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Portuguese Ginjinha

Portuguese Ginjinha

Portuguese Ginjinha

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Ginjinha, or Ginja for short, is a liqueur made from an infusion of sour cherries, also called ginja berries. After a friend from Lisbon introduced us to this delicious concoction, we waited almost a year Pacific Northwest cherries to be in season so we could try to make our own. Our recipe for this liqueur is spiced with Cassia Stick Cinnamon and Cloves to add a spicy, aromatic bite.

Traditionally served in shot glasses for a slow sip with a tart cherry garnish, Ginjinha is also a great ingredient in other cocktails. Try using some in a batch of sangria, or add a bit to your Manhattan for a sweet and spicy twist. As soon as we tried it, Ginjinha quickly became a bar cart staple for its versatility and unique flavor.
Yields
1 servings
Portuguese Ginjinha

Ingredients

  • 2 cups Portuguese red wine
  • 2 cups brown sugar
  • 4 Cassia Stick Cinnamon 
  • 4 whole Cloves 
  • Half pound tart cherries, washed and stems removed
  • 1 cup grappa or vodka

Directions

In a small sauce pan, add the red wine and brown sugar, heat and stir until the brown sugar is dissolved. 

Add the cinnamon sticks, cloves and cherries to a glass liter jug or container. Pour in the grappa and red wine sugar mixture. 

Keep at room temperature and give the bottle a shake a couple times a week. 

The Ginjinha should be ready in a month. 

Portuguese Ginjinha

Portuguese Ginjinha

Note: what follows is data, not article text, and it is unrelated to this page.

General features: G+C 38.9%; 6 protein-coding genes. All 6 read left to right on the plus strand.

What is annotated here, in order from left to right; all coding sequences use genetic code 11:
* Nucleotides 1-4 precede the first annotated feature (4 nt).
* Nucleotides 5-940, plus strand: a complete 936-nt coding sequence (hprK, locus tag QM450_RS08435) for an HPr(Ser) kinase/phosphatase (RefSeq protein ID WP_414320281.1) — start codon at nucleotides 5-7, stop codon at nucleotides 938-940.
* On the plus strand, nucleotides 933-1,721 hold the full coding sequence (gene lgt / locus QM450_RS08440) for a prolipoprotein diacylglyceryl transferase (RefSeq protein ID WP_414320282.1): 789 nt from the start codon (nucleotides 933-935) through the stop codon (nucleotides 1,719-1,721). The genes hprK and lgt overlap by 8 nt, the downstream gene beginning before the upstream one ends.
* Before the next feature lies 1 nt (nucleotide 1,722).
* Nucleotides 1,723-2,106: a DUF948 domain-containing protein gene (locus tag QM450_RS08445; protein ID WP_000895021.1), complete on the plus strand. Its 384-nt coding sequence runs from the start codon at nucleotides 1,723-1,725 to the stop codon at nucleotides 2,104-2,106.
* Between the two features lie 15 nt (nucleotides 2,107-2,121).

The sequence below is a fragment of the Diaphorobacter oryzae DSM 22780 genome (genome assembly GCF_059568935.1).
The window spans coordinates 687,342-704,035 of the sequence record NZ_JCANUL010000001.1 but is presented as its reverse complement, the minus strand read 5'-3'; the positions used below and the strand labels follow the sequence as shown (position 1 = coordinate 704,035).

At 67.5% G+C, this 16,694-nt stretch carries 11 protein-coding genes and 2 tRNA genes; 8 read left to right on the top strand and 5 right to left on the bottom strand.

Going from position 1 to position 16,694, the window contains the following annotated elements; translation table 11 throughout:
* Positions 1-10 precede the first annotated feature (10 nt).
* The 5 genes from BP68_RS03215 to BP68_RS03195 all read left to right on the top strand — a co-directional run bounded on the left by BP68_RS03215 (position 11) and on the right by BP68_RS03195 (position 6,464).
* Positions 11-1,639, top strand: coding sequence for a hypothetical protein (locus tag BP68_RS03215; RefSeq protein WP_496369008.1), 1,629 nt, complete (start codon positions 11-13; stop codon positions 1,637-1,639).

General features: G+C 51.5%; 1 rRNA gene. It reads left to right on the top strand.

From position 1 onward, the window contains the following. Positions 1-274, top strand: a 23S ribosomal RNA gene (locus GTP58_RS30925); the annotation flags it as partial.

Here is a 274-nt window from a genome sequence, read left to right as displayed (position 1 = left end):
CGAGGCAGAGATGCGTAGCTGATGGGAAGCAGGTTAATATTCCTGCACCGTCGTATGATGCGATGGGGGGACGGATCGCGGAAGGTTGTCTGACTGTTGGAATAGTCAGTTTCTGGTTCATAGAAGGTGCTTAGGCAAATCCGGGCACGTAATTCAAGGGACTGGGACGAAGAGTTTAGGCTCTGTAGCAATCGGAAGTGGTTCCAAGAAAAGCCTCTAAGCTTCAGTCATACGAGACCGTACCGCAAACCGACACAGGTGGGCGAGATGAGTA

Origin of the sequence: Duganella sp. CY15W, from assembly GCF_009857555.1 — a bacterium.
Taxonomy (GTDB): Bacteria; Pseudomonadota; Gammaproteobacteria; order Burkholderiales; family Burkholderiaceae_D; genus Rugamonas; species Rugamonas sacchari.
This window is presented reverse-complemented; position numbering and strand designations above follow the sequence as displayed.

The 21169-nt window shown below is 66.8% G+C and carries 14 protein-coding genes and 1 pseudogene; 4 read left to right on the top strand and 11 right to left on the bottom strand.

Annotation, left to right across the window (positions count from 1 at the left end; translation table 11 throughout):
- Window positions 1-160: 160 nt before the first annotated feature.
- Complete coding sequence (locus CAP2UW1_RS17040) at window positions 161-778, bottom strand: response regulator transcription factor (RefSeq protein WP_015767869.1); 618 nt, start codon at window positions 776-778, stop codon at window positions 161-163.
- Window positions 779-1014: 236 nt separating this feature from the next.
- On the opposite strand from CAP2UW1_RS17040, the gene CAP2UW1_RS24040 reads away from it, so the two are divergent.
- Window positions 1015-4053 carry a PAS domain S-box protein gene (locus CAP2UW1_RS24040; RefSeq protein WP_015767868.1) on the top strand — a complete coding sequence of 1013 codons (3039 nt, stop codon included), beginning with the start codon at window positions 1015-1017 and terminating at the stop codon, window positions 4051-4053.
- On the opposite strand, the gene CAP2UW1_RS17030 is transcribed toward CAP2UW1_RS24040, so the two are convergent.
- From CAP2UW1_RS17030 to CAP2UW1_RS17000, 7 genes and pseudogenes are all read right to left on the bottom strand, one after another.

COOK TIME:
  • 2 cups Portuguese red wine
  • 2 cups brown sugar
  • 4 Cassia Stick Cinnamon 
  • 4 whole Cloves 
  • Half pound tart cherries, washed and stems removed
  • 1 cup grappa or vodka

In a small sauce pan, add the red wine and brown sugar, heat and stir until the brown sugar is dissolved. 

Add the cinnamon sticks, cloves and cherries to a glass liter jug or container. Pour in the grappa and red wine sugar mixture. 

Keep at room temperature and give the bottle a shake a couple times a week. 

The Ginjinha should be ready in a month. 

Portuguese Ginjinha

Ginjinha, or Ginja for short, is a liqueur made from an infusion of sour cherries, also called ginja berries. After a friend from Lisbon introduced us to this delicious concoction, we waited almost a year Pacific Northwest cherries to be in season so we could try to make our own. Our recipe for this liqueur is spiced with Cassia Stick Cinnamon and Cloves to add a spicy, aromatic bite.

Traditionally served in shot glasses for a slow sip with a tart cherry garnish, Ginjinha is also a great ingredient in other cocktails. Try using some in a batch of sangria, or add a bit to your Manhattan for a sweet and spicy twist. As soon as we tried it, Ginjinha quickly became a bar cart staple for its versatility and unique flavor.
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